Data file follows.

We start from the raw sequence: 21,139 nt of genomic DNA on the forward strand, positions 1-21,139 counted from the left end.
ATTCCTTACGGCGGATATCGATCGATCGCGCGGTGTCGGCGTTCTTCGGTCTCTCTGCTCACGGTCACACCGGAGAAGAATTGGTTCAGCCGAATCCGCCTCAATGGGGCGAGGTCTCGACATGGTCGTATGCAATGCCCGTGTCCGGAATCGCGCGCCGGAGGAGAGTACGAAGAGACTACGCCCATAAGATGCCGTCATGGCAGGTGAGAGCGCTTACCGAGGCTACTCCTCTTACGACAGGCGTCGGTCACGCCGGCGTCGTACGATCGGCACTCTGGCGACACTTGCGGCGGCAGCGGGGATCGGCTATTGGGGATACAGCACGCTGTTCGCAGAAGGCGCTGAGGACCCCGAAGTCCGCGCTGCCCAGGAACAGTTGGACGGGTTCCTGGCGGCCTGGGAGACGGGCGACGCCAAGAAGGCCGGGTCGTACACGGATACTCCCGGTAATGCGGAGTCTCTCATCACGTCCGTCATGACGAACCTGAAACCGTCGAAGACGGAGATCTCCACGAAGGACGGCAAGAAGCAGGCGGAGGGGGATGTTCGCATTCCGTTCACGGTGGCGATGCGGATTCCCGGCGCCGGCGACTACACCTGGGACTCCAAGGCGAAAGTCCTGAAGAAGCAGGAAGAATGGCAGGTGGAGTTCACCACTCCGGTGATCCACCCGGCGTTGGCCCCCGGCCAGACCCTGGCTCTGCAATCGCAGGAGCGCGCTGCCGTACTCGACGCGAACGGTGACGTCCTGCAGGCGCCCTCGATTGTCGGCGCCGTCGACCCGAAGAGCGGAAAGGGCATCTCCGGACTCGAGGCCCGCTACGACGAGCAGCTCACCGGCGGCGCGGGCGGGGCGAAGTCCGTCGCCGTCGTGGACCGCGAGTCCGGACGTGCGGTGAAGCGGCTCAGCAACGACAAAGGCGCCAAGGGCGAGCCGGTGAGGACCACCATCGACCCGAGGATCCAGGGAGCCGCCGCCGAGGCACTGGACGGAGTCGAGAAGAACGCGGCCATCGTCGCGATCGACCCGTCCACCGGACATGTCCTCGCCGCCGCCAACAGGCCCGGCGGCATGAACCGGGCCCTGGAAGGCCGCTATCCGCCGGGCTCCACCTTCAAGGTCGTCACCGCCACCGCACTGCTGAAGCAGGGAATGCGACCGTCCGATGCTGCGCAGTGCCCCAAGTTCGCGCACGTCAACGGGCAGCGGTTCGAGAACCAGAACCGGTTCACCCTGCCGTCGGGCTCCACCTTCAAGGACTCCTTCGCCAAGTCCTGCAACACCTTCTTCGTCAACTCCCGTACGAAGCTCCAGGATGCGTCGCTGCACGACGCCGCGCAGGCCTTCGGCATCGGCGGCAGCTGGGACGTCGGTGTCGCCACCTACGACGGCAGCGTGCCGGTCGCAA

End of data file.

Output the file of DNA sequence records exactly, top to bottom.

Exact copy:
We start from the raw sequence: 21,139 nt of genomic DNA on the forward strand, positions 1-21,139 counted from the left end.
ATTCCTTACGGCGGATATCGATCGATCGCGCGGTGTCGGCGTTCTTCGGTCTCTCTGCTCACGGTCACACCGGAGAAGAATTGGTTCAGCCGAATCCGCCTCAATGGGGCGAGGTCTCGACATGGTCGTATGCAATGCCCGTGTCCGGAATCGCGCGCCGGAGGAGAGTACGAAGAGACTACGCCCATAAGATGCCGTCATGGCAGGTGAGAGCGCTTACCGAGGCTACTCCTCTTACGACAGGCGTCGGTCACGCCGGCGTCGTACGATCGGCACTCTGGCGACACTTGCGGCGGCAGCGGGGATCGGCTATTGGGGATACAGCACGCTGTTCGCAGAAGGCGCTGAGGACCCCGAAGTCCGCGCTGCCCAGGAACAGTTGGACGGGTTCCTGGCGGCCTGGGAGACGGGCGACGCCAAGAAGGCCGGGTCGTACACGGATACTCCCGGTAATGCGGAGTCTCTCATCACGTCCGTCATGACGAACCTGAAACCGTCGAAGACGGAGATCTCCACGAAGGACGGCAAGAAGCAGGCGGAGGGGGATGTTCGCATTCCGTTCACGGTGGCGATGCGGATTCCCGGCGCCGGCGACTACACCTGGGACTCCAAGGCGAAAGTCCTGAAGAAGCAGGAAGAATGGCAGGTGGAGTTCACCACTCCGGTGATCCACCCGGCGTTGGCCCCCGGCCAGACCCTGGCTCTGCAATCGCAGGAGCGCGCTGCCGTACTCGACGCGAACGGTGACGTCCTGCAGGCGCCCTCGATTGTCGGCGCCGTCGACCCGAAGAGCGGAAAGGGCATCTCCGGACTCGAGGCCCGCTACGACGAGCAGCTCACCGGCGGCGCGGGCGGGGCGAAGTCCGTCGCCGTCGTGGACCGCGAGTCCGGACGTGCGGTGAAGCGGCTCAGCAACGACAAAGGCGCCAAGGGCGAGCCGGTGAGGACCACCATCGACCCGAGGATCCAGGGAGCCGCCGCCGAGGCACTGGACGGAGTCGAGAAGAACGCGGCCATCGTCGCGATCGACCCGTCCACCGGACATGTCCTCGCCGCCGCCAACAGGCCCGGCGGCATGAACCGGGCCCTGGAAGGCCGCTATCCGCCGGGCTCCACCTTCAAGGTCGTCACCGCCACCGCACTGCTGAAGCAGGGAATGCGACCGTCCGATGCTGCGCAGTGCCCCAAGTTCGCGCACGTCAACGGGCAGCGGTTCGAGAACCAGAACCGGTTCACCCTGCCGTCGGGCTCCACCTTCAAGGACTCCTTCGCCAAGTCCTGCAACACCTTCTTCGTCAACTCCCGTACGAAGCTCCAGGATGCGTCGCTGCACGACGCCGCGCAGGCCTTCGGCATCGGCGGCAGCTGGGACGTCGGTGTCGCCACCTACGACGGCAGCGTGCCGGTCGCAA